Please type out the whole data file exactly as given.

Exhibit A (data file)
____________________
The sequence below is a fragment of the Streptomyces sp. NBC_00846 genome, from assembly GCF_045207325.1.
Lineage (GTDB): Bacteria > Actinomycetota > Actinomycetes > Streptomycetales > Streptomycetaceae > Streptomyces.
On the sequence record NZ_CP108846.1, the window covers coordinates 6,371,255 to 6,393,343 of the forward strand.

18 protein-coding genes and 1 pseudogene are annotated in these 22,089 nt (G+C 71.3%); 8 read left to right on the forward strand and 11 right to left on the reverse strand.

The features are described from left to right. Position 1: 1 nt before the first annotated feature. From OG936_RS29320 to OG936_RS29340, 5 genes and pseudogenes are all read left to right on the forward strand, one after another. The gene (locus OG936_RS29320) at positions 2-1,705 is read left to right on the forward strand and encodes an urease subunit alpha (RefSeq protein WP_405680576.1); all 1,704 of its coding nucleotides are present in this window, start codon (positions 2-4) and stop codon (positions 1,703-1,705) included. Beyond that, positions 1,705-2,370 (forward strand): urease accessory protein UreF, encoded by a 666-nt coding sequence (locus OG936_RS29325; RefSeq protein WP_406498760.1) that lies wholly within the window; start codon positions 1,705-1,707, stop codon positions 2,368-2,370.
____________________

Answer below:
The sequence below is a fragment of the Streptomyces sp. NBC_00846 genome, from assembly GCF_045207325.1.
Lineage (GTDB): Bacteria > Actinomycetota > Actinomycetes > Streptomycetales > Streptomycetaceae > Streptomyces.
On the sequence record NZ_CP108846.1, the window covers coordinates 6,371,255 to 6,393,343 of the forward strand.

18 protein-coding genes and 1 pseudogene are annotated in these 22,089 nt (G+C 71.3%); 8 read left to right on the forward strand and 11 right to left on the reverse strand.

The features are described from left to right. Position 1: 1 nt before the first annotated feature. From OG936_RS29320 to OG936_RS29340, 5 genes and pseudogenes are all read left to right on the forward strand, one after another. The gene (locus OG936_RS29320) at positions 2-1,705 is read left to right on the forward strand and encodes an urease subunit alpha (RefSeq protein WP_405680576.1); all 1,704 of its coding nucleotides are present in this window, start codon (positions 2-4) and stop codon (positions 1,703-1,705) included. Beyond that, positions 1,705-2,370 (forward strand): urease accessory protein UreF, encoded by a 666-nt coding sequence (locus OG936_RS29325; RefSeq protein WP_406498760.1) that lies wholly within the window; start codon positions 1,705-1,707, stop codon positions 2,368-2,370.